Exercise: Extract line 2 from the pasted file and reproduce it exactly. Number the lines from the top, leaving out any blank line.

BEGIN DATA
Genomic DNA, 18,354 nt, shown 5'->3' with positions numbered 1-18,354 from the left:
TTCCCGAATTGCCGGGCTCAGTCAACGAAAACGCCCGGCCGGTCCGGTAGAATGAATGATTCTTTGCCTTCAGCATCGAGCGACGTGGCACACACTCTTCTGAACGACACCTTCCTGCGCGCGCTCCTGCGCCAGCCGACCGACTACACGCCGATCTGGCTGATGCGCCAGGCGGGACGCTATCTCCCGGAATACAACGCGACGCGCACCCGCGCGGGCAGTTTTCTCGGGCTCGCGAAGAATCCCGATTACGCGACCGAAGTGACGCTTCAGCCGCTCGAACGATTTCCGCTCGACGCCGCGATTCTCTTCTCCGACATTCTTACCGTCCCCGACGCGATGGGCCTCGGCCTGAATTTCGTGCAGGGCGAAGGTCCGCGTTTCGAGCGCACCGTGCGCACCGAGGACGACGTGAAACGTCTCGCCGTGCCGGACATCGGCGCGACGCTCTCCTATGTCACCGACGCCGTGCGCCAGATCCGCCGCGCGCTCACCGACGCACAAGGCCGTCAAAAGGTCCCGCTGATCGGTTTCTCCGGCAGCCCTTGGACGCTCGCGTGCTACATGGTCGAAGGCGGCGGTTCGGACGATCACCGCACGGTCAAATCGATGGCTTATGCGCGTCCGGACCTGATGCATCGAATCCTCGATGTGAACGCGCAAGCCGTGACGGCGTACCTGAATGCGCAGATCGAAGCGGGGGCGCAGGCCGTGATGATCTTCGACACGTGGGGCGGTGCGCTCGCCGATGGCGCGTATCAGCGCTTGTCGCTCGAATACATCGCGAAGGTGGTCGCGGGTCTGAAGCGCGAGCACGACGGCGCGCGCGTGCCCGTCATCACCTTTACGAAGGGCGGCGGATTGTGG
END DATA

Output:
TTCCCGAATTGCCGGGCTCAGTCAACGAAAACGCCCGGCCGGTCCGGTAGAATGAATGATTCTTTGCCTTCAGCATCGAGCGACGTGGCACACACTCTTCTGAACGACACCTTCCTGCGCGCGCTCCTGCGCCAGCCGACCGACTACACGCCGATCTGGCTGATGCGCCAGGCGGGACGCTATCTCCCGGAATACAACGCGACGCGCACCCGCGCGGGCAGTTTTCTCGGGCTCGCGAAGAATCCCGATTACGCGACCGAAGTGACGCTTCAGCCGCTCGAACGATTTCCGCTCGACGCCGCGATTCTCTTCTCCGACATTCTTACCGTCCCCGACGCGATGGGCCTCGGCCTGAATTTCGTGCAGGGCGAAGGTCCGCGTTTCGAGCGCACCGTGCGCACCGAGGACGACGTGAAACGTCTCGCCGTGCCGGACATCGGCGCGACGCTCTCCTATGTCACCGACGCCGTGCGCCAGATCCGCCGCGCGCTCACCGACGCACAAGGCCGTCAAAAGGTCCCGCTGATCGGTTTCTCCGGCAGCCCTTGGACGCTCGCGTGCTACATGGTCGAAGGCGGCGGTTCGGACGATCACCGCACGGTCAAATCGATGGCTTATGCGCGTCCGGACCTGATGCATCGAATCCTCGATGTGAACGCGCAAGCCGTGACGGCGTACCTGAATGCGCAGATCGAAGCGGGGGCGCAGGCCGTGATGATCTTCGACACGTGGGGCGGTGCGCTCGCCGATGGCGCGTATCAGCGCTTGTCGCTCGAATACATCGCGAAGGTGGTCGCGGGTCTGAAGCGCGAGCACGACGGCGCGCGCGTGCCCGTCATCACCTTTACGAAGGGCGGCGGATTGTGG